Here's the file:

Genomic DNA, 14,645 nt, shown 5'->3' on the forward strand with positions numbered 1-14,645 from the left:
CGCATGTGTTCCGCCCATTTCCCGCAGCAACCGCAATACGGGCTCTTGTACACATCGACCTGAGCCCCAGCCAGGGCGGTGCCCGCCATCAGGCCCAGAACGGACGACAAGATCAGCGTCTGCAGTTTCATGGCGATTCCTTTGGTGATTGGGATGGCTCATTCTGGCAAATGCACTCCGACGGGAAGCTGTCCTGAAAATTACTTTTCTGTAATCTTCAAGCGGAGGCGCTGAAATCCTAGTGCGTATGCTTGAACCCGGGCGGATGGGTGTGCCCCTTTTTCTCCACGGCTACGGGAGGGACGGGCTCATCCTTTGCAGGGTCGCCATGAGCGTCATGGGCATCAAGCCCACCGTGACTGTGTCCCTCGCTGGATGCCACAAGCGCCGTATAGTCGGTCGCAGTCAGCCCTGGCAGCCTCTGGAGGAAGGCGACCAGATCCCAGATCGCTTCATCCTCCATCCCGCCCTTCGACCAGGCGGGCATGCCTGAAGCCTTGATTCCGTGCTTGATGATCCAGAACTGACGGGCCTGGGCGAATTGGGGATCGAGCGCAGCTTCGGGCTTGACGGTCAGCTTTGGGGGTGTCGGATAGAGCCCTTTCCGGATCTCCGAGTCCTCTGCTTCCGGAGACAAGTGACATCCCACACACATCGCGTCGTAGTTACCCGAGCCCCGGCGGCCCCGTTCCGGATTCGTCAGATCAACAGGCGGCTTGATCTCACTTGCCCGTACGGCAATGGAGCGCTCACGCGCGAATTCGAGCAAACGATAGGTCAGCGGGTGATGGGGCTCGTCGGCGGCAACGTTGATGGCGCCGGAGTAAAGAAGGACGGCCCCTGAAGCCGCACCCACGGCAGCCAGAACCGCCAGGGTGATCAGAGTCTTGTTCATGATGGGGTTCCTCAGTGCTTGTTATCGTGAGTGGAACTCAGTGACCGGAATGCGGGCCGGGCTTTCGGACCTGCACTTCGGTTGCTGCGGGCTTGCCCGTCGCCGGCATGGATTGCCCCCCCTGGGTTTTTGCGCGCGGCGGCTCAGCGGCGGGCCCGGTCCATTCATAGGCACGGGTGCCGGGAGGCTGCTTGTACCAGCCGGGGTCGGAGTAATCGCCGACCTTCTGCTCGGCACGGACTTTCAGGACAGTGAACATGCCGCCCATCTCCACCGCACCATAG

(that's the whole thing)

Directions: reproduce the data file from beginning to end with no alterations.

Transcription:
Genomic DNA, 14,645 nt, shown 5'->3' on the forward strand with positions numbered 1-14,645 from the left:
CGCATGTGTTCCGCCCATTTCCCGCAGCAACCGCAATACGGGCTCTTGTACACATCGACCTGAGCCCCAGCCAGGGCGGTGCCCGCCATCAGGCCCAGAACGGACGACAAGATCAGCGTCTGCAGTTTCATGGCGATTCCTTTGGTGATTGGGATGGCTCATTCTGGCAAATGCACTCCGACGGGAAGCTGTCCTGAAAATTACTTTTCTGTAATCTTCAAGCGGAGGCGCTGAAATCCTAGTGCGTATGCTTGAACCCGGGCGGATGGGTGTGCCCCTTTTTCTCCACGGCTACGGGAGGGACGGGCTCATCCTTTGCAGGGTCGCCATGAGCGTCATGGGCATCAAGCCCACCGTGACTGTGTCCCTCGCTGGATGCCACAAGCGCCGTATAGTCGGTCGCAGTCAGCCCTGGCAGCCTCTGGAGGAAGGCGACCAGATCCCAGATCGCTTCATCCTCCATCCCGCCCTTCGACCAGGCGGGCATGCCTGAAGCCTTGATTCCGTGCTTGATGATCCAGAACTGACGGGCCTGGGCGAATTGGGGATCGAGCGCAGCTTCGGGCTTGACGGTCAGCTTTGGGGGTGTCGGATAGAGCCCTTTCCGGATCTCCGAGTCCTCTGCTTCCGGAGACAAGTGACATCCCACACACATCGCGTCGTAGTTACCCGAGCCCCGGCGGCCCCGTTCCGGATTCGTCAGATCAACAGGCGGCTTGATCTCACTTGCCCGTACGGCAATGGAGCGCTCACGCGCGAATTCGAGCAAACGATAGGTCAGCGGGTGATGGGGCTCGTCGGCGGCAACGTTGATGGCGCCGGAGTAAAGAAGGACGGCCCCTGAAGCCGCACCCACGGCAGCCAGAACCGCCAGGGTGATCAGAGTCTTGTTCATGATGGGGTTCCTCAGTGCTTGTTATCGTGAGTGGAACTCAGTGACCGGAATGCGGGCCGGGCTTTCGGACCTGCACTTCGGTTGCTGCGGGCTTGCCCGTCGCCGGCATGGATTGCCCCCCCTGGGTTTTTGCGCGCGGCGGCTCAGCGGCGGGCCCGGTCCATTCATAGGCACGGGTGCCGGGAGGCTGCTTGTACCAGCCGGGGTCGGAGTAATCGCCGACCTTCTGCTCGGCACGGACTTTCAGGACAGTGAACATGCCGCCCATCTCCACCGCACCATAG